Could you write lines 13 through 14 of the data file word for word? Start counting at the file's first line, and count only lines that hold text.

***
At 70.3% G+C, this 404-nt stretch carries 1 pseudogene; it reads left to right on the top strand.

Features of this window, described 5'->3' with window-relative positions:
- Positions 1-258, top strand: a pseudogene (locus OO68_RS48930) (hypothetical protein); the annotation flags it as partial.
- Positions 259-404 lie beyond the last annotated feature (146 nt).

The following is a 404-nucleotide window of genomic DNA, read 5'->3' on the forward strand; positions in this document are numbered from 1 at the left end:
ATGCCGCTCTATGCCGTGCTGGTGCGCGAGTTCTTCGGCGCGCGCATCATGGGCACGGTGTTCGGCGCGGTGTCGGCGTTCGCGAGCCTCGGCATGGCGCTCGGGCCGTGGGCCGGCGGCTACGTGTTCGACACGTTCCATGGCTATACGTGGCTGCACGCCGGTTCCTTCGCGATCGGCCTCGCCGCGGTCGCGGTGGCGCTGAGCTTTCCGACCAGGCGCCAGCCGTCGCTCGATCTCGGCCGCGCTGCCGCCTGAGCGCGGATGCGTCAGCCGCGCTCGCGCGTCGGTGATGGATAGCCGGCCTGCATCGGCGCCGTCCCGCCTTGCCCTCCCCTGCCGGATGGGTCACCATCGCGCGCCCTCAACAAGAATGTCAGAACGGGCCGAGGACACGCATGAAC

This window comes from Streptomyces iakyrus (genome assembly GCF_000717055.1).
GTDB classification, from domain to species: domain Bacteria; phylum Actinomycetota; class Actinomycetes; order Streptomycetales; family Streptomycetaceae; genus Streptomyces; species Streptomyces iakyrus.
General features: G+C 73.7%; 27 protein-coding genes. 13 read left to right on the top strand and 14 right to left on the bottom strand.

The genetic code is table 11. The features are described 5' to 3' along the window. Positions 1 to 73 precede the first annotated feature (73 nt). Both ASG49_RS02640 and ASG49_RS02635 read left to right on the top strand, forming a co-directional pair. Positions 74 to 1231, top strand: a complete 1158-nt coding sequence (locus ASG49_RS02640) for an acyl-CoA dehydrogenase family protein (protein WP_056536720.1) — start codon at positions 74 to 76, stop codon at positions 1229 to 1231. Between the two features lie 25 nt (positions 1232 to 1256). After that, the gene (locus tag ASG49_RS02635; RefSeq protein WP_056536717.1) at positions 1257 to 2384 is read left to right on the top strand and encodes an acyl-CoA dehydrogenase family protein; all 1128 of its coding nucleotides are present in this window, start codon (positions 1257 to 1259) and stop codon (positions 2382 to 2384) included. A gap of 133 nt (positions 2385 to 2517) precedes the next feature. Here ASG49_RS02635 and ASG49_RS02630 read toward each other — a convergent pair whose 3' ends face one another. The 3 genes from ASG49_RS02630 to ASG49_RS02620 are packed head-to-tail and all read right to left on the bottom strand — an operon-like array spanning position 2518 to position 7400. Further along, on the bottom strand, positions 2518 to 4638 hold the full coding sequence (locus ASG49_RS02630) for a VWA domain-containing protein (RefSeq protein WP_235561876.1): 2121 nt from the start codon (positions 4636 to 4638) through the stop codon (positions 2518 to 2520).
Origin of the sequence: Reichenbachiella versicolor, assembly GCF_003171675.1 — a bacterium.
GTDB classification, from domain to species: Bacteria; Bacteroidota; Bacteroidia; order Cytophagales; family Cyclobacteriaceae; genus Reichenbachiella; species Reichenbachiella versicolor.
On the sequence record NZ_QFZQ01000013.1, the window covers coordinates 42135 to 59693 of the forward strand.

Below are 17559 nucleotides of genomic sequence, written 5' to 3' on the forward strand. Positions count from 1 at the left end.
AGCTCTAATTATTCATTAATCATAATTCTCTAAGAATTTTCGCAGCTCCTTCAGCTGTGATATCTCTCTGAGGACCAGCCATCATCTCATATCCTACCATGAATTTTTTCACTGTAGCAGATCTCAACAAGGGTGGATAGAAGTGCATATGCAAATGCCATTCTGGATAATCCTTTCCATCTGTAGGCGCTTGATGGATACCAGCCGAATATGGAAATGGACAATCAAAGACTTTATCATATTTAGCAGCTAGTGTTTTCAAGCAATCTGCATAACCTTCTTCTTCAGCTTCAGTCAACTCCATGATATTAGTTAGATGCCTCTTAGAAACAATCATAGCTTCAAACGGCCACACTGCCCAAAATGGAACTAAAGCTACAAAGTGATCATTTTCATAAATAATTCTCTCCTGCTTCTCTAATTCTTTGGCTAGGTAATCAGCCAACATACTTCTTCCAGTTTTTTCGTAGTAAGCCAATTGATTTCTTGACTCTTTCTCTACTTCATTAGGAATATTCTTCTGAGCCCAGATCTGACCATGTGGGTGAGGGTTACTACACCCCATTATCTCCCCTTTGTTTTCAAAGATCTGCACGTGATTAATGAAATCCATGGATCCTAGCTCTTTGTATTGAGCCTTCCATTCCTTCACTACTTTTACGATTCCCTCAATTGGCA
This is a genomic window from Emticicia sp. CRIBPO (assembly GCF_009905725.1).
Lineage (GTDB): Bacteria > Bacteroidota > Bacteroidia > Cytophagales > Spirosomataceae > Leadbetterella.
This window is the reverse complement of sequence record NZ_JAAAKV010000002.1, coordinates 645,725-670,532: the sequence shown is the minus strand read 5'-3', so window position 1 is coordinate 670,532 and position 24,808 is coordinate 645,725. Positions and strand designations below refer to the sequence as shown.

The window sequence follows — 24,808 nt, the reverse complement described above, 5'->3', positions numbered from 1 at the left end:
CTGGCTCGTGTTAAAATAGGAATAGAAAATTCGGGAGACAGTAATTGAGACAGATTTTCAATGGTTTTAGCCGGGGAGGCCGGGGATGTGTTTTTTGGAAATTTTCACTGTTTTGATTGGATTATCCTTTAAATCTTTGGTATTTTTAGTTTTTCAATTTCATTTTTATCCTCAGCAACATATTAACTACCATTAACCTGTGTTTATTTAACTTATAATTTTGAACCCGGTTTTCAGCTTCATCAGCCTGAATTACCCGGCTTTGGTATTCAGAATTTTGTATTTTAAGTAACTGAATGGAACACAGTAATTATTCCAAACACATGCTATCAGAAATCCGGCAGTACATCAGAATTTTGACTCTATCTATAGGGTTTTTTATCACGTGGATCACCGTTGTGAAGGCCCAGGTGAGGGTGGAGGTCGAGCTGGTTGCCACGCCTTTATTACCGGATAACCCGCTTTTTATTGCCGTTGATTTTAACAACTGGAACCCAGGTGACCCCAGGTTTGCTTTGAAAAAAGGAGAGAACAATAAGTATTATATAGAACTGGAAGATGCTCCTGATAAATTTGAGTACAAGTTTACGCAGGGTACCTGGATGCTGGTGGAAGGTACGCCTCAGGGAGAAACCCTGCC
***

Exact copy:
On the sequence record NZ_QFZQ01000013.1, the window covers coordinates 42135 to 59693 of the forward strand.

Below are 17559 nucleotides of genomic sequence, written 5' to 3' on the forward strand. Positions count from 1 at the left end.